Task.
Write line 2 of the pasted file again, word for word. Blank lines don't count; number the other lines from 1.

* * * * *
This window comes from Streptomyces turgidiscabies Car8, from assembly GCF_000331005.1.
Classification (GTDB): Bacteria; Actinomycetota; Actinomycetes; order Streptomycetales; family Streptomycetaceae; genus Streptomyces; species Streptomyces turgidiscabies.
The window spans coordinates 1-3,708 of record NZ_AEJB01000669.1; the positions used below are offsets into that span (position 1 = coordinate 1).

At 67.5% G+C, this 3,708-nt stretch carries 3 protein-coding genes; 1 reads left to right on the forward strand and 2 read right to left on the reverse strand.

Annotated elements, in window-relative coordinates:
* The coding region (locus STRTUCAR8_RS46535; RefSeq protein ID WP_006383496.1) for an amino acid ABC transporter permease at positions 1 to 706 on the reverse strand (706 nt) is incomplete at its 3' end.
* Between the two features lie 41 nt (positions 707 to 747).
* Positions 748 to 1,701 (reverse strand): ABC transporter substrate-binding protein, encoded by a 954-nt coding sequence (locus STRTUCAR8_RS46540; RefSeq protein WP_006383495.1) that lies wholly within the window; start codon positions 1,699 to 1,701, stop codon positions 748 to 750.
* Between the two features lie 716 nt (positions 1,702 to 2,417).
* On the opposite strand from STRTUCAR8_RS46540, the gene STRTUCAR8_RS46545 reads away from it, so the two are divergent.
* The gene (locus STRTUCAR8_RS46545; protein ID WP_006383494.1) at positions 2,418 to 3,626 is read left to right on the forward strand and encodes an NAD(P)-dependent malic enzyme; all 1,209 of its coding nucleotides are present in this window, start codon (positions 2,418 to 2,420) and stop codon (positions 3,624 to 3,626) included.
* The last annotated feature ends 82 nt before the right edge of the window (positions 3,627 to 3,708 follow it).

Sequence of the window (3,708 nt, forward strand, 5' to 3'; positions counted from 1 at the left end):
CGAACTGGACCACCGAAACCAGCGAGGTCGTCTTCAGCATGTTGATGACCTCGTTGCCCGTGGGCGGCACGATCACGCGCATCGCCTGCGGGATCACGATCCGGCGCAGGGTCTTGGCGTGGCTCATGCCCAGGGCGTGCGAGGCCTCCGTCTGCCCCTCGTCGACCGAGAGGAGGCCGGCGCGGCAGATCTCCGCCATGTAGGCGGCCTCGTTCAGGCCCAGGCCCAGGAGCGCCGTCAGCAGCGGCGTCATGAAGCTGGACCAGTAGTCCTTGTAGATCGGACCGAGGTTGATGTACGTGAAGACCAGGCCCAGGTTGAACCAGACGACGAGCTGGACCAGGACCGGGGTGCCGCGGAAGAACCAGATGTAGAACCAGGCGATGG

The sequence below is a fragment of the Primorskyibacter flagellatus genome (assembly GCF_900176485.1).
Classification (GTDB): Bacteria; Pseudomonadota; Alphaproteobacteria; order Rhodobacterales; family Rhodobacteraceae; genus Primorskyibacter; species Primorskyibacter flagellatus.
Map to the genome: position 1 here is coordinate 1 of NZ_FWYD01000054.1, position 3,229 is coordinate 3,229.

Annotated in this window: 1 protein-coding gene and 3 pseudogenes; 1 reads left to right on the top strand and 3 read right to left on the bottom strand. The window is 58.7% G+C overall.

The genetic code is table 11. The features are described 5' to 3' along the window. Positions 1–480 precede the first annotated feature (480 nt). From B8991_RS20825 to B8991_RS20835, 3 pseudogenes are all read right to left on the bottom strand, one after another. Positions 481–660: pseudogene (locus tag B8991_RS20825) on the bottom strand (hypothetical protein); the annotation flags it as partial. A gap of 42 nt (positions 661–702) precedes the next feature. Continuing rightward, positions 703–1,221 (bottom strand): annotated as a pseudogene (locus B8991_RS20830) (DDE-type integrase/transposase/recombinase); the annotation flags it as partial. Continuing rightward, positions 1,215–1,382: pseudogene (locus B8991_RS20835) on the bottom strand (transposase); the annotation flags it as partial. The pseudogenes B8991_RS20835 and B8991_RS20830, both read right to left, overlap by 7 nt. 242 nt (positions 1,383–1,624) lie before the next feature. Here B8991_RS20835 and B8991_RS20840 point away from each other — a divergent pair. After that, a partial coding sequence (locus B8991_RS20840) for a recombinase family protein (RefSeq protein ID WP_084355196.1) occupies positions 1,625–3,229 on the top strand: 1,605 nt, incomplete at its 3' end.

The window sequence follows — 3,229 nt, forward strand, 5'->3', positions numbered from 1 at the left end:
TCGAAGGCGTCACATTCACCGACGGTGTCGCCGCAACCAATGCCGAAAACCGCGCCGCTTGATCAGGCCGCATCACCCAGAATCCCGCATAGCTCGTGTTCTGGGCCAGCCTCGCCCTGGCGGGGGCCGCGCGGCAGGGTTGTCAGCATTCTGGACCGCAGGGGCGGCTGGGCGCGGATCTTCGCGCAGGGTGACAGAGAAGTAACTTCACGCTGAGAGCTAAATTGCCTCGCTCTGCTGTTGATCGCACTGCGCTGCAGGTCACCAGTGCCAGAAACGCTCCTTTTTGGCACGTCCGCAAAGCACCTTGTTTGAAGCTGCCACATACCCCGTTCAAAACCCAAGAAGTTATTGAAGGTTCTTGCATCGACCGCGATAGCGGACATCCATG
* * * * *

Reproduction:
Classification (GTDB): Bacteria; Actinomycetota; Actinomycetes; order Streptomycetales; family Streptomycetaceae; genus Streptomyces; species Streptomyces turgidiscabies.